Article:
We love our families and want nothing but the best for them. Sometimes, the best is not what we think it is and can only be sought out by the family members themselves. But health and fitness doesn’t discriminate, and it’s important that everyone in the family get off the couch and do something physical at least a few times a week. This isn’t always an easy thing to encourage, and some family members will often be less than enthusiastic about being put through the ringer; especially if you happen to be the instructor…
If you happen to be an instructor of a sports club or a martial arts dojo, getting your family involved can be a good or a bad thing. I’ve seen it all… Family members who have basically been forced or coerced to join and family members who feel it necessary to “tag along” even if their efforts are far below what would usually be required of the environment. It can be a difficult and awkward situation, especially since you need to go home and live in relative peace with these people once class is done.
One of the best examples I can think of are Sensei and his son. As his only male child, Sensei expected his son to train diligently and consistently. And to excel. A bit of an archaic way of thinking by today’s standards but remember that I’m referring to 40 years ago. The son was made to attend every class, train every day and even to start teaching at a young age, despite the fact that by the time he reached his pre-teens, he expressed no interest in karate. As a practitioner myself, I can certainly relate to how heartbreaking that would be. But it’s important to remember that even if karate is your thing, it may not be your child’s.
The result of that forced learning is that decades later, Sensei’s son is no longer an active practitioner. Oh sure, he has skills that will always be with him. And appropriately, he was Sensei’s first student to pass black belt. Those are all important milestones for both of them. But when you compare it to someone like me, who has been eating, breathing and sleeping karate for over 30 years but who joined and trained of his own volition, the difference is I still make it a part of my daily life and have ambitions to teach.
Training with a spouse or loved one has its own set of complications. Imagine having your spouse in your karate class, yelling at her, making her do knuckle push-ups and basically flooring her physically. Then getting home that evening and expecting to share a shower or snuggling up as though you DIDN’T just make her life a living hell. Much to the same tune as working a job with a spouse, training with them can be rough waters to navigate. And if it’s to be attempted, clearly defined parameters and guidelines for what’s expected and what will be done need to be established. By the same token, making sure that nothing is done that could be considered favouritism needs to be kept in mind as well.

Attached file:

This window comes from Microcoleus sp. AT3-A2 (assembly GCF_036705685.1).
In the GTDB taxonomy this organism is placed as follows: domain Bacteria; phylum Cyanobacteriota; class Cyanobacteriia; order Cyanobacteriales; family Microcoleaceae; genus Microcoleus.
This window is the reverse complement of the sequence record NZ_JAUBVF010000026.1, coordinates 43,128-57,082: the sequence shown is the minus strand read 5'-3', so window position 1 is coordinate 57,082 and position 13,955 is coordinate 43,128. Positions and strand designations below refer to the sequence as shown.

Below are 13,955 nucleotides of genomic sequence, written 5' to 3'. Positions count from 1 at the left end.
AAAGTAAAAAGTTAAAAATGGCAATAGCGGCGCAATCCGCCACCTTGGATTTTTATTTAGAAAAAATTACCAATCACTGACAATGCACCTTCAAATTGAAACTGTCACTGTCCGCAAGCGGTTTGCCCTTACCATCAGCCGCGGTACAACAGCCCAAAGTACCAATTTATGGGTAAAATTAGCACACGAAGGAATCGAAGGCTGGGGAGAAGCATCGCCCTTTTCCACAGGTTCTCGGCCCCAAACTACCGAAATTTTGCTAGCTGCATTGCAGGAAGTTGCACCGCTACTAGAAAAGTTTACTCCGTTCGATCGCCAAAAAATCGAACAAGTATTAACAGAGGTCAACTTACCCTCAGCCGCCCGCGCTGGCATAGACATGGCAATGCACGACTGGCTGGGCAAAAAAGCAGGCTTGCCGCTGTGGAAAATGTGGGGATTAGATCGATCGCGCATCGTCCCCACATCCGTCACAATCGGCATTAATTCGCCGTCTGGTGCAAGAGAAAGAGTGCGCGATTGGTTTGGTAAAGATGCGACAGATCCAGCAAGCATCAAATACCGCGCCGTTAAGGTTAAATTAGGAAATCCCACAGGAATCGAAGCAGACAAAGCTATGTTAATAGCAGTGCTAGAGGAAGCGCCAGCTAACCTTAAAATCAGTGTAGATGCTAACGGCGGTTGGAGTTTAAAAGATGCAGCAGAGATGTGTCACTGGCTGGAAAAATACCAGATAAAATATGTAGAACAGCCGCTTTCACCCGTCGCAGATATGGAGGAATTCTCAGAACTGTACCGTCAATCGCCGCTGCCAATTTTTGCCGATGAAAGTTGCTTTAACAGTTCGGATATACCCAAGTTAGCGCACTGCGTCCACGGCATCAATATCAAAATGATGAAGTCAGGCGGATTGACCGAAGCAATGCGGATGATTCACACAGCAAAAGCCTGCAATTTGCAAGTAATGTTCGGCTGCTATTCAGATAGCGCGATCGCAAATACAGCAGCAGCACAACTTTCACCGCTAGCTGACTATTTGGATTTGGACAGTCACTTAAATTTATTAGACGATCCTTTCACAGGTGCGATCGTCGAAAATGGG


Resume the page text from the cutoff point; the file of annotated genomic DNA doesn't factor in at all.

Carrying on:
It’s important to remember that the familial title should be the priority. If you’re a husband, then that’s your role and it would be very difficult to be a slave-driving instructor to your spouse. They can hate an instructor all they want, so long as they get the results they seek. But it’s a little hard to release and use that hatred against your husband. The same can be said of your children, as forcing them into something they don’t want to do could potentially sour them from being interested in any similar activities in the future. And it’s just as important that ALL family members be active, albeit occasionally for different reasons.
This doesn’t mean that you can’t be active with your family. You can participate in a variety of sports and activities that can get the heart pumping without necessarily taking on an instructional role. Taking walks, snowball fights or sledding are great family activities. Even a good old fashion pillow fight, so long as you have the space and a safe environment to do so. Nathan and I often just roll on the floor mats downstairs, wrestling and grappling. He has a blast playing around while I’m slowly teaching him some grappling techniques. And he’s started showing interest in picking up the 3-pound dumbbells and imitating what I do during at-home workouts.
My wife does not train in karate, but we still work out together whenever we have the chance. Couples who get fit together, stay together. But it would be a different story if I had to act in a capacity where I had to constantly push her and force her to do more. Such student/teacher relationships can lead to resentment and hard feelings. That’s why it’s very difficult, bordering on the impossible for anyone to fill that role while still maintaining the relationship.
There’s no problem with encouraging family members to exercise together and get fit together. In fact, in can even be an inexpensive way of keeping the family involved together during trying times while getting some much needed exercise. But the day your spouse or child decides to walk into your dojo may require some wariness and caution on your part. The difference between “Yes, Sensei!” and “Yes, Dear!” or “Yes, Daddy!” can mean the difference between a happy household or a few slammed doors. ☯